Book Finds

Good Morning to you all from Paradise, aka a rustic cottage on a sweet little lake 3 miles from the Maine coast. I have been here for two idyllic weeks, reading, hiking, kayaking, swimming, rendezvousing with my family. Add a little lobster, some wine and some chocolate – not to mention one sunny day after another, and you see why I label it “Paradise.”
The first thing I pack when I’m on my way to such a destination is – take a guess, here – my books. As in far too many, glad I’m driving, not flying, so that I can enjoy the luxury of deciding on the spot which one calls the loudest to me!
This trip: two books that I’d like to comment on. First, one that should be on every woman’s shelf, at the ready: Martha Beck’s Finding Your Own North Star. (You may know Beck from Real Simple magazine, or other of her amazing books . . .)
In North Star, Beck’s three major topics are Tuning in to Your Essential Self, (as opposed to the societally imprinted version) Reading Your Emotional Compass (sometimes we are so swallowed in circumstances we aren’t even aware of what the central motivating emotion is) and a comprehensive look at what happens in our lives following “catalytic events.” (These may be either shocks, opportunities, or transitions – whichever, they throw us into periods of change which follow a predictable course.) Knowing these elements of cyclic change can be very helpful.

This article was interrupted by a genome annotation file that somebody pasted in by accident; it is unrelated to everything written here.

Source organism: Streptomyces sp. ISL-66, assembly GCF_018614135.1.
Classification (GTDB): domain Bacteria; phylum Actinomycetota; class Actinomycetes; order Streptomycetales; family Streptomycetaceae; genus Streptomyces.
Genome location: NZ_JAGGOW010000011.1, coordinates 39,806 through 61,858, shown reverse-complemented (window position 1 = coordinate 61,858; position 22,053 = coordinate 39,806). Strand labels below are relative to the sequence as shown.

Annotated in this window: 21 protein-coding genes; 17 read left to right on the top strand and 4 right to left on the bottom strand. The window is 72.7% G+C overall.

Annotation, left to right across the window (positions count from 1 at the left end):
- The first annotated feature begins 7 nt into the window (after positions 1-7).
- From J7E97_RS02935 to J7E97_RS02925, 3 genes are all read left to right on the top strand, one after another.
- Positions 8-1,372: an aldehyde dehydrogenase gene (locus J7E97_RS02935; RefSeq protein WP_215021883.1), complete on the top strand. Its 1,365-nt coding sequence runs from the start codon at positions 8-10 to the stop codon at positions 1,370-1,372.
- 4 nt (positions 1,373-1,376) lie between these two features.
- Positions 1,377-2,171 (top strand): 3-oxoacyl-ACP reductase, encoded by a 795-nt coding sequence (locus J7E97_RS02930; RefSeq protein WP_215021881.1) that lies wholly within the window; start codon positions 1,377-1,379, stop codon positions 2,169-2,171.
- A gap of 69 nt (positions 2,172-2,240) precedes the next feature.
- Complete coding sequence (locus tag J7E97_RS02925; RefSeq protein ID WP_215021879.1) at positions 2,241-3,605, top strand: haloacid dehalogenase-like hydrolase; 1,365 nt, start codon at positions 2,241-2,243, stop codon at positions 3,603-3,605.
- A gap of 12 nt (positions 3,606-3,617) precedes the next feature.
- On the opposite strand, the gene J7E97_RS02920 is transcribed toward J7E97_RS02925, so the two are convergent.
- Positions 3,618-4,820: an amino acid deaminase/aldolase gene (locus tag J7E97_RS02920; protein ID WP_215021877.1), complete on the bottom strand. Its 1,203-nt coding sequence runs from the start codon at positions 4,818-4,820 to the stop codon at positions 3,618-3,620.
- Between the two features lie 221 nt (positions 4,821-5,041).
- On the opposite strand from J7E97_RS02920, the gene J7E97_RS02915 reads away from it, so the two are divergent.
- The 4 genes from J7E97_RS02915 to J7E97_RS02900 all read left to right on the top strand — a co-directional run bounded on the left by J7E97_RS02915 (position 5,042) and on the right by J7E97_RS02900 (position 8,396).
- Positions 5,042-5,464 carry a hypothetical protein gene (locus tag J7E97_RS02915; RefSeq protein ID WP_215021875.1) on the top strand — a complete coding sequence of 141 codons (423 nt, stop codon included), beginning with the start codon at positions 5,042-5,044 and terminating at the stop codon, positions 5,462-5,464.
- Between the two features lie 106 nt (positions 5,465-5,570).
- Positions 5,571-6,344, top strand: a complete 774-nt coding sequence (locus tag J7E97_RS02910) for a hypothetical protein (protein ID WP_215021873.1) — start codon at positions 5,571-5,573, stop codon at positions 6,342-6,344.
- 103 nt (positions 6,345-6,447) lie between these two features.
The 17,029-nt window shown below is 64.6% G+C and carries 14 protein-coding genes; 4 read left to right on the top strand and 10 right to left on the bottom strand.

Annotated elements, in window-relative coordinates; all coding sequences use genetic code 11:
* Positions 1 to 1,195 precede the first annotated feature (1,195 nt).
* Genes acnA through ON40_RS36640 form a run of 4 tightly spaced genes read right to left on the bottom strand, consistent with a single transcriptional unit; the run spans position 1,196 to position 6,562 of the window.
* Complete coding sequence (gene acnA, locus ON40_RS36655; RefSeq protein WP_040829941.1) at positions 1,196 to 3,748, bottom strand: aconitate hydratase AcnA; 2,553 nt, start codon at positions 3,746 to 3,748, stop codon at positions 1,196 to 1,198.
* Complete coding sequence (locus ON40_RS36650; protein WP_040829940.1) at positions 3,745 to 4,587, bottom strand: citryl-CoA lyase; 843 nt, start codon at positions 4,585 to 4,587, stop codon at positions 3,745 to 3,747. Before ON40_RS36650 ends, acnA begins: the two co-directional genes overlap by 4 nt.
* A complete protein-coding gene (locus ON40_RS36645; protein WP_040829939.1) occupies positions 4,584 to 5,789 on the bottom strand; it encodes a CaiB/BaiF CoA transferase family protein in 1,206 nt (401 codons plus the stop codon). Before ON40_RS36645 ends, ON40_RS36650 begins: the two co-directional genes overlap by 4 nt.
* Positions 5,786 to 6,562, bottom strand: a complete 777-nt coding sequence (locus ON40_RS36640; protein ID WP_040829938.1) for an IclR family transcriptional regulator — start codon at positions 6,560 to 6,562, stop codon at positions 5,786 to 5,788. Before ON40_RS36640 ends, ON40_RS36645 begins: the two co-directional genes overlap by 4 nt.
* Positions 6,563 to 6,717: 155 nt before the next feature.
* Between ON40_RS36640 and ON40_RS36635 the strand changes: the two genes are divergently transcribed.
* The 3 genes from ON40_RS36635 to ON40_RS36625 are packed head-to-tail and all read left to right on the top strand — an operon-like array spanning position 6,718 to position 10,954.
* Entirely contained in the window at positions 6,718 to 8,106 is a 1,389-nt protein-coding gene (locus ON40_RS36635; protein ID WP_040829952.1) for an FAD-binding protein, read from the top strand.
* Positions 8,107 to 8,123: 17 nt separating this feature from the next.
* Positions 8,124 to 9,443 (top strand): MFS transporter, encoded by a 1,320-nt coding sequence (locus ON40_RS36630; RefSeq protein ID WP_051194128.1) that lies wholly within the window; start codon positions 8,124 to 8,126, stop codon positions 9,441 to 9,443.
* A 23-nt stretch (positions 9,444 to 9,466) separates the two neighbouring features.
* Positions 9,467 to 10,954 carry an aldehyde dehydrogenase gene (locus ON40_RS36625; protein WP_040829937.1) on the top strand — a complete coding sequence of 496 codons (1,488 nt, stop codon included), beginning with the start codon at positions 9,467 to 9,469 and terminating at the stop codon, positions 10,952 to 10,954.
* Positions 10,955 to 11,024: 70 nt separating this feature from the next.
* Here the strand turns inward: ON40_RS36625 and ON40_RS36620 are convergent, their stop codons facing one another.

The book includes exercises to help readers get beyond theory and into their own lives. It’s very powerful, comforting, helpful! My only “complaint” is that I found her exercise templates too small, confining . . . no matter: I designated a small notebook for the exercises, which worked for me.
I’d like to share two quotes from the book:
“You cannot control anyone else’s journey through life. Focus on your own. Compassion, honesty, self-scrutiny, and an open mind are the only ‘one way’ to interact sanely and successfully with others.”
“The closer you get to the life you were meant to live, the more work and play, ‘connection’ and friendship will blur together and eventually become one. That is the taste and texture of your hero’s saga. Enjoy.”
The second book I read is Wally Lamb’s The Hour I First Believed. I remembered being so moved by Lamb’s This Much I Know is True. His latest book did not disappoint. I sobbed at the end, a mixture of sadness and “redemption,” I guess – that no matter how messy and painful life is, love is more powerful, no matter what. It’s not what you’d call light “beach reading,” but it gives one a lot to think about, and heightens a sense of compassion for those in pain – hopefully including a large dose of compassion for self!
A quote:  “Hi, Mo – it’s me again. I just wanted to let you know that that I do believe there’s life after love, and also that there is love, still, after a life is over.”

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